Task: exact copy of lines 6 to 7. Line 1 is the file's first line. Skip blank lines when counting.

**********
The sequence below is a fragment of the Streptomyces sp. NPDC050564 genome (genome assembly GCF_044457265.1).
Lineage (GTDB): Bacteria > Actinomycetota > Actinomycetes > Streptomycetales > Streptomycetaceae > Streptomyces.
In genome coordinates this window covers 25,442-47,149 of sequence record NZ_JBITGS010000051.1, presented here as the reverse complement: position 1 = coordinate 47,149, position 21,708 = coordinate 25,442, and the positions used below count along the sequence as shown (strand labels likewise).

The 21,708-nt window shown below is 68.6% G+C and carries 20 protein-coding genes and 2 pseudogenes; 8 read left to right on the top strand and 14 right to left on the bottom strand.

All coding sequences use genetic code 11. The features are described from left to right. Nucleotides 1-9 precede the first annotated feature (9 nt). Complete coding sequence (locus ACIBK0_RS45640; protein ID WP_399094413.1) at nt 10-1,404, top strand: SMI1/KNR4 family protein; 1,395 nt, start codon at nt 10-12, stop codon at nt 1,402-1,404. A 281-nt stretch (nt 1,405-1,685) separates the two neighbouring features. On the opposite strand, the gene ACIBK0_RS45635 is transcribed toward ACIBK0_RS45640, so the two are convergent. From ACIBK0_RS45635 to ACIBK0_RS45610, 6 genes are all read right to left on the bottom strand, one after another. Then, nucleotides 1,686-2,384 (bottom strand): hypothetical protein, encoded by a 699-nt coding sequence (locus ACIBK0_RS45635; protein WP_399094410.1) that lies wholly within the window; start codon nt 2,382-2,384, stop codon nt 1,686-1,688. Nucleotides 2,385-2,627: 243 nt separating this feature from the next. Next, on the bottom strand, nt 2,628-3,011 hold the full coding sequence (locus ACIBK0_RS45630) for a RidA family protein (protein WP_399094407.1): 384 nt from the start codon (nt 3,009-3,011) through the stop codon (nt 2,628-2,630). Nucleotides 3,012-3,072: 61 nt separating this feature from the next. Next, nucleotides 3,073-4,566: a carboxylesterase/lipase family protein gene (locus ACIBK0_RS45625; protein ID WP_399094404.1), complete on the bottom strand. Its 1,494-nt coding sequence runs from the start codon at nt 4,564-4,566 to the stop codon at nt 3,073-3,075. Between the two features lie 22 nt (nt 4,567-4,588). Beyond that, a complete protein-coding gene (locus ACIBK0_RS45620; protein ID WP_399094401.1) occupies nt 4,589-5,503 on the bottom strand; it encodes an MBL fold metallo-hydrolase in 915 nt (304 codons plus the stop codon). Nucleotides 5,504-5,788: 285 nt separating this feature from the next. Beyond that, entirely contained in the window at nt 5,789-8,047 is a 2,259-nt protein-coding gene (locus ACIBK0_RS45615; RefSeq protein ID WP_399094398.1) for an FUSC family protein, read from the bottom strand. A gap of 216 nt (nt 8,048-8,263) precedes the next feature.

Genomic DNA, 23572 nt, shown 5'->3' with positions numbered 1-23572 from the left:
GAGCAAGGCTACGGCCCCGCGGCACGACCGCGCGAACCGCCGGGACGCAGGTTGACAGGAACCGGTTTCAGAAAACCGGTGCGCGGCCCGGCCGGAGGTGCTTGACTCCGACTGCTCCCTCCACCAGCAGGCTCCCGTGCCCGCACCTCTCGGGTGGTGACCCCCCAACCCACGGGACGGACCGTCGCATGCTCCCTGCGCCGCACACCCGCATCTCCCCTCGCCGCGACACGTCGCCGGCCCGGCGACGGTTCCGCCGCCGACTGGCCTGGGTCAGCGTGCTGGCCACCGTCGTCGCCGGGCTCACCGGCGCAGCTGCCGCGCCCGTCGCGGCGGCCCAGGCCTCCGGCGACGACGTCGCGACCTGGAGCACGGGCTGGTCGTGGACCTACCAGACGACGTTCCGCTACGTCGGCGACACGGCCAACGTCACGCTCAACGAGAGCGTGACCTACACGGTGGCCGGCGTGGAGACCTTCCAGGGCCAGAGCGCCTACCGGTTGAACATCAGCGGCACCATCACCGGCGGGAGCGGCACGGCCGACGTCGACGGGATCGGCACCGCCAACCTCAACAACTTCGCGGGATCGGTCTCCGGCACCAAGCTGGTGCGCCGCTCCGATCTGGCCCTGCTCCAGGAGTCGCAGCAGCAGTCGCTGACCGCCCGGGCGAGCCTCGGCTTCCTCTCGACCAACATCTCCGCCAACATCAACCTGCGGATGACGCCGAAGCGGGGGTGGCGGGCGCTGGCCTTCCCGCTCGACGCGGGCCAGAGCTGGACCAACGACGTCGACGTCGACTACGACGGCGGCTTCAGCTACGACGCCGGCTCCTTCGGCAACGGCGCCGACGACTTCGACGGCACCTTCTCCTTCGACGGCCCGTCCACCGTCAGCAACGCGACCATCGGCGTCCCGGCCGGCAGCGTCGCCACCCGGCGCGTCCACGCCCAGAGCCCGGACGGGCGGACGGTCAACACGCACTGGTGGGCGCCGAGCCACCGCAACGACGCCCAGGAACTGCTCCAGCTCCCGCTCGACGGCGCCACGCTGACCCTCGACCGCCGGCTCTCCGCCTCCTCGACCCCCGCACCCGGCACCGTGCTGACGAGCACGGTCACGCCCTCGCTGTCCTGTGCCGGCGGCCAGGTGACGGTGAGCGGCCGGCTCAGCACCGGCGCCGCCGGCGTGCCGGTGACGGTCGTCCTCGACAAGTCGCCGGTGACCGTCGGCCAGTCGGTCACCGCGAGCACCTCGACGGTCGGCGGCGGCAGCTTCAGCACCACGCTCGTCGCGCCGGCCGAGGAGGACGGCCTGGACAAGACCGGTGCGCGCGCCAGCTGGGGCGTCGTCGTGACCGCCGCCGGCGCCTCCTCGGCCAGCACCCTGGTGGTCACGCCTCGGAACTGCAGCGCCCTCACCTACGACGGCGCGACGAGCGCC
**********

Genomic DNA, 23572 nt, shown 5'->3' with positions numbered 1-23572 from the left:
GAGCAAGGCTACGGCCCCGCGGCACGACCGCGCGAACCGCCGGGACGCAGGTTGACAGGAACCGGTTTCAGAAAACCGGTGCGCGGCCCGGCCGGAGGTGCTTGACTCCGACTGCTCCCTCCACCAGCAGGCTCCCGTGCCCGCACCTCTCGGGTGGTGACCCCCCAACCCACGGGACGGACCGTCGCATGCTCCCTGCGCCGCACACCCGCATCTCCCCTCGCCGCGACACGTCGCCGGCCCGGCGACGGTTCCGCCGCCGACTGGCCTGGGTCAGCGTGCTGGCCACCGTCGTCGCCGGGCTCACCGGCGCAGCTGCCGCGCCCGTCGCGGCGGCCCAGGCCTCCGGCGACGACGTCGCGACCTGGAGCACGGGCTGGTCGTGGACCTACCAGACGACGTTCCGCTACGTCGGCGACACGGCCAACGTCACGCTCAACGAGAGCGTGACCTACACGGTGGCCGGCGTGGAGACCTTCCAGGGCCAGAGCGCCTACCGGTTGAACATCAGCGGCACCATCACCGGCGGGAGCGGCACGGCCGACGTCGACGGGATCGGCACCGCCAACCTCAACAACTTCGCGGGATCGGTCTCCGGCACCAAGCTGGTGCGCCGCTCCGATCTGGCCCTGCTCCAGGAGTCGCAGCAGCAGTCGCTGACCGCCCGGGCGAGCCTCGGCTTCCTCTCGACCAACATCTCCGCCAACATCAACCTGCGGATGACGCCGAAGCGGGGGTGGCGGGCGCTGGCCTTCCCGCTCGACGCGGGCCAGAGCTGGACCAACGACGTCGACGTCGACTACGACGGCGGCTTCAGCTACGACGCCGGCTCCTTCGGCAACGGCGCCGACGACTTCGACGGCACCTTCTCCTTCGACGGCCCGTCCACCGTCAGCAACGCGACCATCGGCGTCCCGGCCGGCAGCGTCGCCACCCGGCGCGTCCACGCCCAGAGCCCGGACGGGCGGACGGTCAACACGCACTGGTGGGCGCCGAGCCACCGCAACGACGCCCAGGAACTGCTCCAGCTCCCGCTCGACGGCGCCACGCTGACCCTCGACCGCCGGCTCTCCGCCTCCTCGACCCCCGCACCCGGCACCGTGCTGACGAGCACGGTCACGCCCTCGCTGTCCTGTGCCGGCGGCCAGGTGACGGTGAGCGGCCGGCTCAGCACCGGCGCCGCCGGCGTGCCGGTGACGGTCGTCCTCGACAAGTCGCCGGTGACCGTCGGCCAGTCGGTCACCGCGAGCACCTCGACGGTCGGCGGCGGCAGCTTCAGCACCACGCTCGTCGCGCCGGCCGAGGAGGACGGCCTGGACAAGACCGGTGCGCGCGCCAGCTGGGGCGTCGTCGTGACCGCCGCCGGCGCCTCCTCGGCCAGCACCCTGGTGGTCACGCCTCGGAACTGCAGCGCCCTCACCTACGACGGCGCGACGAGCGCC